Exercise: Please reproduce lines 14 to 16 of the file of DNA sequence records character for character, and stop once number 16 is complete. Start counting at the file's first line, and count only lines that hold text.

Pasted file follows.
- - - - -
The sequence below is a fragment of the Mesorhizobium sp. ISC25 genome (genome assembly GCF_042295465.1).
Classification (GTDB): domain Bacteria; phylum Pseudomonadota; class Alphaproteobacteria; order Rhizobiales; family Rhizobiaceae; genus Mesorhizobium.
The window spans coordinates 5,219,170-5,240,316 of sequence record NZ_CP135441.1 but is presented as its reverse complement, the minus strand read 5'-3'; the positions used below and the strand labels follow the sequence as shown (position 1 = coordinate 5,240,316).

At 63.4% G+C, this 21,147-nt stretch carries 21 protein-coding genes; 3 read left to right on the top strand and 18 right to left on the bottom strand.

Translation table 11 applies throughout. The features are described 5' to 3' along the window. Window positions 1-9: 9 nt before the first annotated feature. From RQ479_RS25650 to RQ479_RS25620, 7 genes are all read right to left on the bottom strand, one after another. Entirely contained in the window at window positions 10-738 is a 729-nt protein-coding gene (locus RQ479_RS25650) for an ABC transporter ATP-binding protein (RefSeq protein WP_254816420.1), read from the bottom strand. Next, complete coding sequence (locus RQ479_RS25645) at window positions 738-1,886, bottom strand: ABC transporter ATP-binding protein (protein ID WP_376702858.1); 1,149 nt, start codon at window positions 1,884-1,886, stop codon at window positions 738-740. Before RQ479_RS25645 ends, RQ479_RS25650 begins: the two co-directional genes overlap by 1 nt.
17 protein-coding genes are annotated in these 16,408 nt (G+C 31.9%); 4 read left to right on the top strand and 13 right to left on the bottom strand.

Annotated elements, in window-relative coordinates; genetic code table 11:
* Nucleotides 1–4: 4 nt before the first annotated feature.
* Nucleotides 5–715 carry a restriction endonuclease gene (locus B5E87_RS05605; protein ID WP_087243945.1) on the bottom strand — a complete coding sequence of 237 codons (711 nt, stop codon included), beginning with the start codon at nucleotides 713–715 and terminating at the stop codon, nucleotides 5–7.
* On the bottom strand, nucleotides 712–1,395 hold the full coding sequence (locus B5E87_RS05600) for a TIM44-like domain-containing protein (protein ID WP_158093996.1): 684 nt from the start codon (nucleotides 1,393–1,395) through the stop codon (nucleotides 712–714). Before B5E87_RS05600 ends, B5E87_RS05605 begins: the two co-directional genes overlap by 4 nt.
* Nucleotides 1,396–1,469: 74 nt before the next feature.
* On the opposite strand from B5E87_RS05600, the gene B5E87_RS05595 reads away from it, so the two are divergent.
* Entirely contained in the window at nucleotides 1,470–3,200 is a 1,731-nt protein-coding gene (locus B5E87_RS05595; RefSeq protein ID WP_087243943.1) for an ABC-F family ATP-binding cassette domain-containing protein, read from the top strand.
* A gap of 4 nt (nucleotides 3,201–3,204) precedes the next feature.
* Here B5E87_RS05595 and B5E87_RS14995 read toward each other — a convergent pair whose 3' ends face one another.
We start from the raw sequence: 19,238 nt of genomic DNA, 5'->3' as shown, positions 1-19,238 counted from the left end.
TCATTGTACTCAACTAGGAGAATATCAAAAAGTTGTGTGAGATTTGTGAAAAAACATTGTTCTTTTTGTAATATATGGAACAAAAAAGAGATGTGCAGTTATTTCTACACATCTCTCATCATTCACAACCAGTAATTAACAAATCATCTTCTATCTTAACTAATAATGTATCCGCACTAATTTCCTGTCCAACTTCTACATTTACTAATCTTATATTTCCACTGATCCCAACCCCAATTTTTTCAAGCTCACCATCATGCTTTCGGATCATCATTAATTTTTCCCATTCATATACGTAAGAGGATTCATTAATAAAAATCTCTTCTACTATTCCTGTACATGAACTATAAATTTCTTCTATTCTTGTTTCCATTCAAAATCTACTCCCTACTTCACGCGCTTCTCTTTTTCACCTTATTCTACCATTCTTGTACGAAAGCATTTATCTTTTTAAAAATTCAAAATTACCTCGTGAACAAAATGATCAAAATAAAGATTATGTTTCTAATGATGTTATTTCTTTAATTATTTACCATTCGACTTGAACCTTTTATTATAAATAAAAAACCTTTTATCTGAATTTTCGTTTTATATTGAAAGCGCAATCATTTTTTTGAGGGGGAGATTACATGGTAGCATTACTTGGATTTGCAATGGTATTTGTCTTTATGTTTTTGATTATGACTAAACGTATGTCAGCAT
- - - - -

* A gap of 4 nt (nucleotides 3,201–3,204) precedes the next feature.
* Here B5E87_RS05595 and B5E87_RS14995 read toward each other — a convergent pair whose 3' ends face one another.
We start from the raw sequence: 19,238 nt of genomic DNA, 5'->3' as shown, positions 1-19,238 counted from the left end.